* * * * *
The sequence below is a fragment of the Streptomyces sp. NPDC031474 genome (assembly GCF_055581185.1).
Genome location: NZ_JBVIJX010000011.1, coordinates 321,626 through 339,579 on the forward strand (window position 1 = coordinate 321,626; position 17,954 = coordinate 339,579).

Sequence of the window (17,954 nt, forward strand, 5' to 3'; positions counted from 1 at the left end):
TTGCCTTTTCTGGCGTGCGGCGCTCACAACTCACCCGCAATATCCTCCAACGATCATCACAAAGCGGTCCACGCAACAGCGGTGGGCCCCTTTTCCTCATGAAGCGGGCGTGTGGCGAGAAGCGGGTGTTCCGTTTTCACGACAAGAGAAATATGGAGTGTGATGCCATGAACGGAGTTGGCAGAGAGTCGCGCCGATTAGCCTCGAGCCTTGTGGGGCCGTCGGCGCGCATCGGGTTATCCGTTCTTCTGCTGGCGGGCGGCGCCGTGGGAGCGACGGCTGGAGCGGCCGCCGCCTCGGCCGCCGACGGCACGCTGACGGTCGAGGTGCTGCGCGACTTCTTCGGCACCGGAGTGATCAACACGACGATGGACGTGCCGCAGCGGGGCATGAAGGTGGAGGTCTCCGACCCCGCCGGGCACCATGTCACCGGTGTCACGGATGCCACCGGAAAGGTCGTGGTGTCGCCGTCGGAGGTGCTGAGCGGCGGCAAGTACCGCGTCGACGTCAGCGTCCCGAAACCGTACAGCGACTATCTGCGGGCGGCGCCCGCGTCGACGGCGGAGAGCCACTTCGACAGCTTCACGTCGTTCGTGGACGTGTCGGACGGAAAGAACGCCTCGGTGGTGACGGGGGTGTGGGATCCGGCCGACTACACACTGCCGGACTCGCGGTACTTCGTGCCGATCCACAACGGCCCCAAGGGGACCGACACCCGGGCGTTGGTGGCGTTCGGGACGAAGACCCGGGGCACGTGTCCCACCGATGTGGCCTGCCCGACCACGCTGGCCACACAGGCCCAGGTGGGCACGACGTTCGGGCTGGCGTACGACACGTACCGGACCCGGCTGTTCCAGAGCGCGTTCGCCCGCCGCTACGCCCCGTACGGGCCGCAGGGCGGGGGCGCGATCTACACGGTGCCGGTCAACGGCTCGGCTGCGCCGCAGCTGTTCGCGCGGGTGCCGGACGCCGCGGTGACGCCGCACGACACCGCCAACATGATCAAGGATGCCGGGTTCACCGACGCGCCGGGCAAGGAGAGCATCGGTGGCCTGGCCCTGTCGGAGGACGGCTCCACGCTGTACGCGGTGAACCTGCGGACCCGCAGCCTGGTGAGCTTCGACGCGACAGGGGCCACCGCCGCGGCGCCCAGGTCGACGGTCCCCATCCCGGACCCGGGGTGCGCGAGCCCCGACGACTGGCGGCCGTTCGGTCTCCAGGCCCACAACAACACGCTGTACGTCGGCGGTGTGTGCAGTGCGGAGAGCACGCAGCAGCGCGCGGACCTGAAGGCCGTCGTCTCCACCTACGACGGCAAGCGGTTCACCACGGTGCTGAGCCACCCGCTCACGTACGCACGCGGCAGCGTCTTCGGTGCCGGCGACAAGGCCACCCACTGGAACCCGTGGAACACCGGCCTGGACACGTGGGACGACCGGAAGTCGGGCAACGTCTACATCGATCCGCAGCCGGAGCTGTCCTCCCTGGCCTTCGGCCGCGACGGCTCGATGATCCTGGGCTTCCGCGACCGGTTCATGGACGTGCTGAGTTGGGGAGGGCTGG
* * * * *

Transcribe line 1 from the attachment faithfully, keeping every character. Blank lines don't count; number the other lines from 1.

The sequence below is a fragment of the Streptomyces sp. NPDC031474 genome (assembly GCF_055581185.1).